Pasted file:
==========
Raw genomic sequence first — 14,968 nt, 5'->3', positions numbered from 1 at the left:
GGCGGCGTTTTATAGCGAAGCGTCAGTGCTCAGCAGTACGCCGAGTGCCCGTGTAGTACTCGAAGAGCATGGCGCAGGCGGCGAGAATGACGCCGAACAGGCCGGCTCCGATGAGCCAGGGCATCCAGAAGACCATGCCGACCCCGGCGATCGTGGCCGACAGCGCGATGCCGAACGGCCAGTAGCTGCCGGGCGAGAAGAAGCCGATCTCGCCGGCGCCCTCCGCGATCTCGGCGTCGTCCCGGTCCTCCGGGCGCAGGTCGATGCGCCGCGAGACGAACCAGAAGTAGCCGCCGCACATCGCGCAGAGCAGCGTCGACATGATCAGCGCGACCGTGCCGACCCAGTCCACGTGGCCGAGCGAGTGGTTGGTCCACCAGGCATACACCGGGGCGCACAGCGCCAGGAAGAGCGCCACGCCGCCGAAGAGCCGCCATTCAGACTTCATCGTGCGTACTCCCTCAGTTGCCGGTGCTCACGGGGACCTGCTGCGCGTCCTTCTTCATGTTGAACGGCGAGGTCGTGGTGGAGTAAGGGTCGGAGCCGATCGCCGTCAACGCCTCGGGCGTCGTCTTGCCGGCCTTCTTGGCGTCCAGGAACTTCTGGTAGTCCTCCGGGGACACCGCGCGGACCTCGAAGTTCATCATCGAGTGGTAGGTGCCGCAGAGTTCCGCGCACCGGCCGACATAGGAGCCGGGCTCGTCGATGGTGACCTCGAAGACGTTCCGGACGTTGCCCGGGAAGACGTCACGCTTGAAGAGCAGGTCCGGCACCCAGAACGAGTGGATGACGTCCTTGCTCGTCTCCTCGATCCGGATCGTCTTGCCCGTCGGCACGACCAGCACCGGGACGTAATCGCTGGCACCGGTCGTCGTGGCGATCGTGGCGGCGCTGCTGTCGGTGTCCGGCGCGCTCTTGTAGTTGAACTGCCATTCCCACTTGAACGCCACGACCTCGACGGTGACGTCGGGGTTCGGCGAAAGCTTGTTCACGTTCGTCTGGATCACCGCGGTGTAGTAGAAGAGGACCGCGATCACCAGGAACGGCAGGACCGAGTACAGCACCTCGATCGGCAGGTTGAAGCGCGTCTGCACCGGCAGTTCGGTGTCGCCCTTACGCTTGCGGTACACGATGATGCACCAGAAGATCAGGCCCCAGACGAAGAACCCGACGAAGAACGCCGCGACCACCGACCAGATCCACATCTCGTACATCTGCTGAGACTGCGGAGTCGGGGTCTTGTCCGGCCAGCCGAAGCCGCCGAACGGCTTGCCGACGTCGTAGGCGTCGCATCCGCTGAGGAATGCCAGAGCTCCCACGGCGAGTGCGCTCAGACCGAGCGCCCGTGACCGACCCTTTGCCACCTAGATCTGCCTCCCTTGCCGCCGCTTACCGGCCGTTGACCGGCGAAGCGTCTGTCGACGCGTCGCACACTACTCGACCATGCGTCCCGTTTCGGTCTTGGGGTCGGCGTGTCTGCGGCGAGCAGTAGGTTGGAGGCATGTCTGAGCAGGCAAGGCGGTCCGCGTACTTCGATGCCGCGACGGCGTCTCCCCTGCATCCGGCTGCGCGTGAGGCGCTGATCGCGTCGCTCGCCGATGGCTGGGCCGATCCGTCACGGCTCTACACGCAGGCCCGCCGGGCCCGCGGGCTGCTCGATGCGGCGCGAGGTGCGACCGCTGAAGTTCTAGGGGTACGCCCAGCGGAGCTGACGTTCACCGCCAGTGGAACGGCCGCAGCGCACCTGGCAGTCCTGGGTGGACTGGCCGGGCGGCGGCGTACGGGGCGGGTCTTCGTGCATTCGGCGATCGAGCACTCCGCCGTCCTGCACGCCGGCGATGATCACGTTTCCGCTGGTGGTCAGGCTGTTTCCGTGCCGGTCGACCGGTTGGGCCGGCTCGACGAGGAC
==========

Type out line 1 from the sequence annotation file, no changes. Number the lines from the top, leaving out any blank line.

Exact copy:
Raw genomic sequence first — 14,968 nt, 5'->3', positions numbered from 1 at the left: